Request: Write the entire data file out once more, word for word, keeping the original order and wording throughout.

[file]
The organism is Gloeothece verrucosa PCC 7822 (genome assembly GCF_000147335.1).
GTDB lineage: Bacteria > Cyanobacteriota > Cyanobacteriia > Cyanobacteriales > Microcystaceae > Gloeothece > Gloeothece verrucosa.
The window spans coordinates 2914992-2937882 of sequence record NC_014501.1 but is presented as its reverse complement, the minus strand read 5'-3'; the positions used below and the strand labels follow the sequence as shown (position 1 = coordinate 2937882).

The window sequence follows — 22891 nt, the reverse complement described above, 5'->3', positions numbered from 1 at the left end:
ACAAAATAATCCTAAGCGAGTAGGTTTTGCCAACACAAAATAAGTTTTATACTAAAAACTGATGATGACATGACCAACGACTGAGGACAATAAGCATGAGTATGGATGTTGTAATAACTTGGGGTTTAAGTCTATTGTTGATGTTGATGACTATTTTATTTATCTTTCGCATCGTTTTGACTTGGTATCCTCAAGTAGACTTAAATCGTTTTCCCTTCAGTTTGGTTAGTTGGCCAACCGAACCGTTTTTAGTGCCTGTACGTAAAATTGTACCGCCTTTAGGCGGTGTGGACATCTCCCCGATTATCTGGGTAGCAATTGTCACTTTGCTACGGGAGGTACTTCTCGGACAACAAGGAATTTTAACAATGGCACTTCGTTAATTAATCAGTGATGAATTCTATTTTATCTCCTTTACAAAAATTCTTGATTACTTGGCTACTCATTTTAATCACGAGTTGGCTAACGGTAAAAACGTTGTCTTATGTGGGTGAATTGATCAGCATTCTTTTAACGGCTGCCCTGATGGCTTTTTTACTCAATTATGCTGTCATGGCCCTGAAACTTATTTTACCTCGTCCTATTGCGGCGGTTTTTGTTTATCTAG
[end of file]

The organism is Gloeothece verrucosa PCC 7822 (genome assembly GCF_000147335.1).
GTDB lineage: Bacteria > Cyanobacteriota > Cyanobacteriia > Cyanobacteriales > Microcystaceae > Gloeothece > Gloeothece verrucosa.
The window spans coordinates 2914992-2937882 of sequence record NC_014501.1 but is presented as its reverse complement, the minus strand read 5'-3'; the positions used below and the strand labels follow the sequence as shown (position 1 = coordinate 2937882).

The window sequence follows — 22891 nt, the reverse complement described above, 5'->3', positions numbered from 1 at the left end:
ACAAAATAATCCTAAGCGAGTAGGTTTTGCCAACACAAAATAAGTTTTATACTAAAAACTGATGATGACATGACCAACGACTGAGGACAATAAGCATGAGTATGGATGTTGTAATAACTTGGGGTTTAAGTCTATTGTTGATGTTGATGACTATTTTATTTATCTTTCGCATCGTTTTGACTTGGTATCCTCAAGTAGACTTAAATCGTTTTCCCTTCAGTTTGGTTAGTTGGCCAACCGAACCGTTTTTAGTGCCTGTACGTAAAATTGTACCGCCTTTAGGCGGTGTGGACATCTCCCCGATTATCTGGGTAGCAATTGTCACTTTGCTACGGGAGGTACTTCTCGGACAACAAGGAATTTTAACAATGGCACTTCGTTAATTAATCAGTGATGAATTCTATTTTATCTCCTTTACAAAAATTCTTGATTACTTGGCTACTCATTTTAATCACGAGTTGGCTAACGGTAAAAACGTTGTCTTATGTGGGTGAATTGATCAGCATTCTTTTAACGGCTGCCCTGATGGCTTTTTTACTCAATTATGCTGTCATGGCCCTGAAACTTATTTTACCTCGTCCTATTGCGGCGGTTTTTGTTTATCTAG